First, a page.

In 2002, the Mexican Congress passed the country's first information access law to provide citizens access to government documents on request. This law also created an agency, the Federal Institute for Access to Information (IFAI) to oversee issues related to access. Several state governments have followed suit by creating their own access to information laws. This process of granting access to information has been closely watched both in Mexico and around the world. In this seminar, supported by the Global Development Program of the William and Flora Hewlett Foundation, state and federal officials involved in this process and international experts on transparency and governance exchanged points of view on the Mexican experience in the light of other processes around the world.

The first panel addressed Mexican experiences in transparency and access to information at both the federal and state level. Kate Doyle of the National Security Archive opened the panel by noting the importance of the new transparency law and similar laws at the state level. Before "information was bought, whispered, leaked, but not accessible." Now information can be obtained legally through clear institutional channels. However, she also argued that there were significant challenges ahead to institute fully the right to access to information.

Luis Silva of the Ministry of Public Administration explained that despite the continuing levels of corruption in Mexico, transparency issues are gaining importance within the federal government. He noted the work of the Inter-Ministerial Commission on Transparency in getting agencies to implement the necessary procedures to ensure compliance with the law. He also noted that his Ministry had pursued other measures designed to ensure transparency in government purchases and contracts and implement the civil service law. Maria Pérez Cepeda of the Queretaro Commission on Government Information observed that 23 Mexican states have already passed access to information legislation and 17 states have institutions to oversee these laws. She emphasized the need to create a culture which encourages citizens to exercise the right to access information. Hugo Martinez McNaught described the Federal Institute for Access to Information's (IFAI) main tasks since its inception. He argued that despite some high-profile success stories, such as giving citizens access to personal medical files; savings and loan records; the files on "Pemexgate"; and information on political repression and assassinations in the 1970's, there continues to be a culture of resistance within the public administration. Challenges remain in preserving documents and ensuring compliance with rulings of the transparency commission. Eduardo Ibarrola conveyed the greetings of the Mexican Embassy and highlighted the transparency law as one of the major accomplishments of the Mexican government over the past few years.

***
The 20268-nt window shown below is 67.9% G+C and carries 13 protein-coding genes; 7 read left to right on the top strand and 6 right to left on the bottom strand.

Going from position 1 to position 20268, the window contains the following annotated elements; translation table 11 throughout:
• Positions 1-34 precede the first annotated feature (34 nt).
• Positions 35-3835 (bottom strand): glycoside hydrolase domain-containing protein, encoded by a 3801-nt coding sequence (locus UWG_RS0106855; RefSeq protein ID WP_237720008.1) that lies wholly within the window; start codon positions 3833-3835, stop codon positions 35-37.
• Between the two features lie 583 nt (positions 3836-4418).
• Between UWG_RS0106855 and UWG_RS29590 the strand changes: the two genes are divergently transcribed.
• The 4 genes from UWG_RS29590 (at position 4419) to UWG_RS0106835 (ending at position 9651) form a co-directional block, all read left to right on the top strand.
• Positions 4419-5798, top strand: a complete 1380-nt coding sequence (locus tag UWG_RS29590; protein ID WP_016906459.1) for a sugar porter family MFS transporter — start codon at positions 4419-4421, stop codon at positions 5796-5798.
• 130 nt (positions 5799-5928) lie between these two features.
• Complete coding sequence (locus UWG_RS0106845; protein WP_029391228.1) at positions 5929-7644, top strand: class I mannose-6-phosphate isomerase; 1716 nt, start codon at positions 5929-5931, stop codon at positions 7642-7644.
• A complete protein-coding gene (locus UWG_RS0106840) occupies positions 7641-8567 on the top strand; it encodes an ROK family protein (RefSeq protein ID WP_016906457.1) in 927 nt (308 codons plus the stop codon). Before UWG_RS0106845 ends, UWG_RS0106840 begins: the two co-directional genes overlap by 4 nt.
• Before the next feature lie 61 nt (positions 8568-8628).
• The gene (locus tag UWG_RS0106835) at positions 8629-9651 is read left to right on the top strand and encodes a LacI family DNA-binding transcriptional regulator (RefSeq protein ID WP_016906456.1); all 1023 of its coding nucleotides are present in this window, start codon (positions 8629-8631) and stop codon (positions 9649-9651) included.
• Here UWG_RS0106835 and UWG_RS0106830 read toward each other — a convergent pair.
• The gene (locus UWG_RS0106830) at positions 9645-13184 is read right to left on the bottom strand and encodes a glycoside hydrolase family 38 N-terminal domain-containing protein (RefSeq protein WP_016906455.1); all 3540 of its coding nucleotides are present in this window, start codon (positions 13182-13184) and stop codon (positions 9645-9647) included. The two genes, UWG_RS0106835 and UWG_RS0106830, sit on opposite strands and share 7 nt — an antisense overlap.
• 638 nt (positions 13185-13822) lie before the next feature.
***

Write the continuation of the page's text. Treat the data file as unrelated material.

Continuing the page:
Daniel Kaufman of the World Bank Institute noted that governance can be measured, but that we still lack good measures for transparency. However, access to information laws alone are not sufficient to ensure good governance, which is in turn related to both economic competitiveness and democracy. These laws need to be instituted in the context of a comprehensive strategy to fight corruption, promote fiscal transparency, and ensure freedom of the press. Mexico has made significant strides at the national level, but still lags behind at the state level, and as a whole has not advanced as far as some other countries in Latin America and Eastern Europe. He laid out several challenges for the future, including the need for a law on archives, an anticorruption strategy, and laws that extend transparency beyond the executive branch and even address corporate governance.

Richard Bissell of the National Science Foundation argued that freedom of information laws need to be tied to issues that people care about in order to be effective. Since people often feel victimized by public institutions, it transparency laws can serve as tools for empowerment around concrete needs. He argued that information needs to be timely, in order to enable citizens to influence decision-making, and it needs to be accessible to all, including those who speak languages other than the national language. Tom Blanton of the National Security Archive noted that the Mexican access to information law had built on the best practices around the world and was now giving an example to the world. However, he noted that the top-down nature of the reform meant that it was especially important to build constituencies that support it and ensure its permanence over time. He noted that in the United States, the support coalition for the Freedom of Information Act includes veterans, senior citizens, businesses (especially those subject to regulation and government contractors), and research institutions. He also noted that Mexico needed to develop an archive law to ensure that government documents were preserved.

Jonathan Fox of the Wilson Center highlighted second-generation challenges that Mexico needed to address to increase the impact of the access to information law. He noted that transparency may be either opaque or clear. The former allows only access to documents, while the second includes transparency in what public institutions do as well as the documents they produce. He also argued that transparency does not automatically lead to accountability. There are significant information costs associated with access to information. It is important to have organizations that can get information by using transparency laws and present it to citizens in a way they can understand and use. Moreover, revealing information may not be enough; indeed accountability may require not only access to information but also organizations that can hold public officials accountable for their actions once information has been revealed.